My Own Time

My Own Time - The Authorized Biography of John Wetton by Kim Dancha

The Authorized Biography of John Wetton

by Kim Dancha

One of the most respected talents in progressive music clears the air about his life and career. Includes rare photos from John's personal collection, a complete discography, a chronological history of bands, and a foreward by John himself.


To whet your appetite, here are some excerpts from various sections of the book.

Chapter 3: A Family Fit for a King

That 'feeling' began to take shape as John finished up the Bandstand album with Family, when Robert called to offer John a job in King Crimson......Despite the band's reputation at the time, John John Wetton live circa 1990turned down Robert's initial offer to join King Crimson. "I realized at the time that I was being asked in as an ally of Robert's to even up the odds a bit, because the other three members (Mel Collins, Ian Wallace and Boz Burrell) had formed a cartel against Robert and he was in a corner. The leader of the band was against the ropes and he was feeling it. When he called me, it was to get a like-minded friend into the band to even up the teams a little bit. I didn't want to join under those circumstances, and I said that. I told Robert, 'You know, this probably isn't the right time.' " So John carried on with Family and finished work on Bandstand, only to cross paths with Fripp once again. Robert called John and asked to drop by his apartment in Earl's Court. During the visit, Robert mentioned that he was considering forming an entirely new band with another musician who lived in Earl's Court, a drummer named Bill Bruford.


Chapter 4: Tedium to Delerium in One Step

There had been an aborted attempt at a band in 1977 with Wetton, Bruford, and Rick Wakeman. "It was good, actually. It was very good. Some of the music we were playing was excellent. But Rick didn't want it to happen, and when there's only three of you and one person doesn't want it to John's first solo tour of the U.S. Philadelphia 1995happen, then it isn't going to fly. It's something that Bill has constantly downplayed, and I've never heard Rick talk about it at all, but it happened. We spent six weeks of our lives doing it and even had photographs done on the set of a James Bond movie. One of the songs I took out of it was 'Thirty Years.' We played that vaguely. On of the songs that Bill took in was 'Beelzebub,' and he took it out with him again. And apart from that, I don't know of any of the material that's ever surfaced, but then I haven't listened to that many Rick Wakeman albums."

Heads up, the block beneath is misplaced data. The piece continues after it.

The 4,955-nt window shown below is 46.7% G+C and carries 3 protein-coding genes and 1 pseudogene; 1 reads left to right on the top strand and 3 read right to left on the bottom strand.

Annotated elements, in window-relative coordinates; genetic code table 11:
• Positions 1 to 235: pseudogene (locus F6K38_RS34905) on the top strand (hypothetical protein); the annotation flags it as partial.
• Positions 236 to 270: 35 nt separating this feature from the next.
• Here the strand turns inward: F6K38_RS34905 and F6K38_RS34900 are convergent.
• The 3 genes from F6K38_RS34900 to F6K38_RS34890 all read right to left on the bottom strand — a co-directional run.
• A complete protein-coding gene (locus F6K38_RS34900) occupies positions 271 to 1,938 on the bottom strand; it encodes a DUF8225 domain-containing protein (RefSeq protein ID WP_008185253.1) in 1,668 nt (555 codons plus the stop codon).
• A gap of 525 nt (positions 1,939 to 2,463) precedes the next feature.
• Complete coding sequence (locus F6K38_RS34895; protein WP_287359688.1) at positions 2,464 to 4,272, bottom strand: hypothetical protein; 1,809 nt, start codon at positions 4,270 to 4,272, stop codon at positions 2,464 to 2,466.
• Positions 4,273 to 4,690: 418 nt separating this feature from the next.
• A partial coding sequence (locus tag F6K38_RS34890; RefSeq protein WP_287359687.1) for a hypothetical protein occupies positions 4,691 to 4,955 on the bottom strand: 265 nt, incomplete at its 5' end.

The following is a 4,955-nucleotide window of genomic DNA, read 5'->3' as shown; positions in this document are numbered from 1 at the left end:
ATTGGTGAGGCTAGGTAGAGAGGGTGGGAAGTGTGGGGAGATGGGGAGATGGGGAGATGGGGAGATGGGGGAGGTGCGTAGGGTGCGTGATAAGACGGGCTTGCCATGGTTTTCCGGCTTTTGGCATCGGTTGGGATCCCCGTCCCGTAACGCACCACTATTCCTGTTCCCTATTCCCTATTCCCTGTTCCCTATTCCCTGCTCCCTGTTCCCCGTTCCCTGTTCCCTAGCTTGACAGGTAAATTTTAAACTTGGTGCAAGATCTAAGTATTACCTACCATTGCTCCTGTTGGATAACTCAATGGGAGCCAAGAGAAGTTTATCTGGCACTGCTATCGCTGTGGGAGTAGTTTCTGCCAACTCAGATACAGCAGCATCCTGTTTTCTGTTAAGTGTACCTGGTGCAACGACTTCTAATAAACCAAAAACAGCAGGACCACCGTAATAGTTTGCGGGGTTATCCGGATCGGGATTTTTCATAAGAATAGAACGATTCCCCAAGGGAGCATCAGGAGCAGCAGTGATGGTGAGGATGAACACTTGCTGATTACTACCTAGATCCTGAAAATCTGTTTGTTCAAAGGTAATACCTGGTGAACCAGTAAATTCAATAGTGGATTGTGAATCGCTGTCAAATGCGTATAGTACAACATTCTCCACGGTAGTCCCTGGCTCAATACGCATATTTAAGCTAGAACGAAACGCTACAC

In his 1988 book, When In Doubt, Roll!, Bill Bruford recalled how the trio fell apart. "Mercifully, John Wetton with Eddie Jobson, Japan 1979A&M Records was unwilling to let its 'star,' Wakeman, walk off with a used, slightly soiled King Crimson rhythm section, and the idea failed."

When Rick backed out, Bill and John decided to carry on once again and create something bigger. The premise was that John would bring in a musician of his choice, and Bill would do the same. So John called upon Eddie Jobson and Bill got guitarist Allan Holdsworth, and that brought U.K. into existence.

Chapter 5: Asia Is a Four-Letter Word

In early 1981, John flew to Los Angeles to meet with John Kalodner to get something together. Kalodner had an idea of pairing Wetton with a South African guitarist looking for a new start in his career, Trevor Rabin. The two worked together for a brief time, but, as Wetton remembers, Asia in 1990 - John Wetton, Pat Thrall, Carl Palmer & Geoff Downessomething just didn't click. A more solid foundation was formed when Brian Lane brought Steve How into the fold, fresh from Yes, but the rest of the potential lineup was still very much up in the air. At one time, Yes druymmer Alan White's name came up. According to John, Alan just never showed up. "It [the Asia line-up] went through permutations of which the only two constants were myself and Steve. The protagonist and the antagonist. We were actually the only two at that point, and Brian Lane and John Kalodner. That was the group. And then Carl [Palmer] was cemented firmly into place. And Geoff [Downes] was, in fact, the last one to join. Geoff was really an unknown quantity to me, but I saw a great deal of potential in his approach to the keyboard, which was less of a virtuoso, but more into the textures and quite modern sound with computers, and his writing. I thought this was actually a very good way for us to go.

John and Jill at home in Surry, England 1996
John and Jill at home in Surry, England 1996


My Own Time - The Authorized Biography of John Wetton ....Book $19.95

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